International Journal of Business and Social Science

ISSN 2219-1933 (Print), 2219-6021 (Online) DOI: 10.30845/ijbss

Foucault’s Concept of Individuality in Hardy’s Tess of the D’Urbervilles: Tess and Angel as Prototype Failures of Foucauldian Subject
Nasser Maleki, Sayed Mohammad Anoosheh, Nahid Jamshidi Rad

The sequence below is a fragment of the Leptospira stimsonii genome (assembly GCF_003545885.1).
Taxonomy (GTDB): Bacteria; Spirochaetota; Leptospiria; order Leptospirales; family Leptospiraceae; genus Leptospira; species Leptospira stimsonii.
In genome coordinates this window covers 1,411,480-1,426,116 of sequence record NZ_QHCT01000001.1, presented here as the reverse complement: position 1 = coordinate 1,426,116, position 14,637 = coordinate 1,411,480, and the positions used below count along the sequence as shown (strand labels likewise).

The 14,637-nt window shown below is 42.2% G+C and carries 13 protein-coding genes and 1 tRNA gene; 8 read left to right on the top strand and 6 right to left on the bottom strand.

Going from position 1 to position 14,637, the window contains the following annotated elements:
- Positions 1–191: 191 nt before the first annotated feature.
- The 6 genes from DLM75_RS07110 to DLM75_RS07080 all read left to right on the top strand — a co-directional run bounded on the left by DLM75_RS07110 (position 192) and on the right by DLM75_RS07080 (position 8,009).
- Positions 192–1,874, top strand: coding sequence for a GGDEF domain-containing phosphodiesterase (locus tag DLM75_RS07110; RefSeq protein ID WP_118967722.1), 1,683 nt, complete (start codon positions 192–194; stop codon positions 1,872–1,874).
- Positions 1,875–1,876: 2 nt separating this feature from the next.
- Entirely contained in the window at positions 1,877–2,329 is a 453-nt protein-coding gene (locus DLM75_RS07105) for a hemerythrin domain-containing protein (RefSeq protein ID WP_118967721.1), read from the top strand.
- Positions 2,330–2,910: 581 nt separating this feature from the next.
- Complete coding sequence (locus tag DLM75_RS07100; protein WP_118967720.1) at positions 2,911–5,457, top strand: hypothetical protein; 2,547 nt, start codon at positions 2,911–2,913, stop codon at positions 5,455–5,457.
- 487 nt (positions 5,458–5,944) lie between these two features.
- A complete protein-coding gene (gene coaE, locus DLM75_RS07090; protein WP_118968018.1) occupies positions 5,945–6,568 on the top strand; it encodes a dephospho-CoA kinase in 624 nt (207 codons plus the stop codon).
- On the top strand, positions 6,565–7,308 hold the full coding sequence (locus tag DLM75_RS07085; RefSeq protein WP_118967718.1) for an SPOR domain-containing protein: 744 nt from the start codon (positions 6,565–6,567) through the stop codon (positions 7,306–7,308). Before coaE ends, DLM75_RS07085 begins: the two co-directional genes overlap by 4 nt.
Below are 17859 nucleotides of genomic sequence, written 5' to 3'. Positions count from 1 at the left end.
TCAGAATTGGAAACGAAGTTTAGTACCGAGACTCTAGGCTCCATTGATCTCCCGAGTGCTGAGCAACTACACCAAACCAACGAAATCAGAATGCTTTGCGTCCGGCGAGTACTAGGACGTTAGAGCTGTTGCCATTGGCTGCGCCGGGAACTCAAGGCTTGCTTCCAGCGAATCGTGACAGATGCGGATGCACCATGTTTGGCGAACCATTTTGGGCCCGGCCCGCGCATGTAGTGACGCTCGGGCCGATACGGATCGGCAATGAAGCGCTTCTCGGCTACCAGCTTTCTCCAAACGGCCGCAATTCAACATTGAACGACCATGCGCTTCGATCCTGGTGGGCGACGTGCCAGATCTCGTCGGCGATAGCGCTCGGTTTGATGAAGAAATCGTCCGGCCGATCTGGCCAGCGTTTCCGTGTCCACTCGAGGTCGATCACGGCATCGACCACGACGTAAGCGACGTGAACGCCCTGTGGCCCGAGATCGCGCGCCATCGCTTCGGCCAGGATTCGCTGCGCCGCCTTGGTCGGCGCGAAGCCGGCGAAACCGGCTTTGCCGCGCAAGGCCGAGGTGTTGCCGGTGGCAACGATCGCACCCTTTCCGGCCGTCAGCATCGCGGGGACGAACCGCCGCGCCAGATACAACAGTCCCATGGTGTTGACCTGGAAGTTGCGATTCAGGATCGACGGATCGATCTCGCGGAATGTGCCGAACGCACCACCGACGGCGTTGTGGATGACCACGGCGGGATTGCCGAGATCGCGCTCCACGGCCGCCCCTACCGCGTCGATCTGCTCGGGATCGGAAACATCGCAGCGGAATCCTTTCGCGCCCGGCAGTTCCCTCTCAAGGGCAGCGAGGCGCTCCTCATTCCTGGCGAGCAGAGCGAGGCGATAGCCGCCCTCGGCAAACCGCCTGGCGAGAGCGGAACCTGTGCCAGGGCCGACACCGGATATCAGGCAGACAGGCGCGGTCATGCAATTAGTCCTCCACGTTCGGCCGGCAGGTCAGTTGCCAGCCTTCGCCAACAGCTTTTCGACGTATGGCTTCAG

According to Foucault's dynamic view of power relations, individuals or subjects in every society are free and dynamic. Power produces individuals who act, and are not simply objects upon whom others act. For Foucault individuals and groups are neither preformed before they engage in power relations, nor unchanged by those relations, and this is how our participation in power relations literally makes us who we are. Put differently, an individual is not passive and victim of power relations, but free to succumb to the demands of power relations or use the possibilities before him and practice his own ethics. To Foucault subjects can practice every individual’s freedom through applying the strategies of ‘care of the self’. Considering such a postmodern hypothesis in mind, this study examines Foucault’s stance towards the concept of individuality in Tess and Angel, the protagonists of Hardy’s Tess of the D’Urberviles. The study is explored through analyses, but the question of manifestation remains in the realm of speculation because cross-pollination of thoughts can never be proven conclusively.

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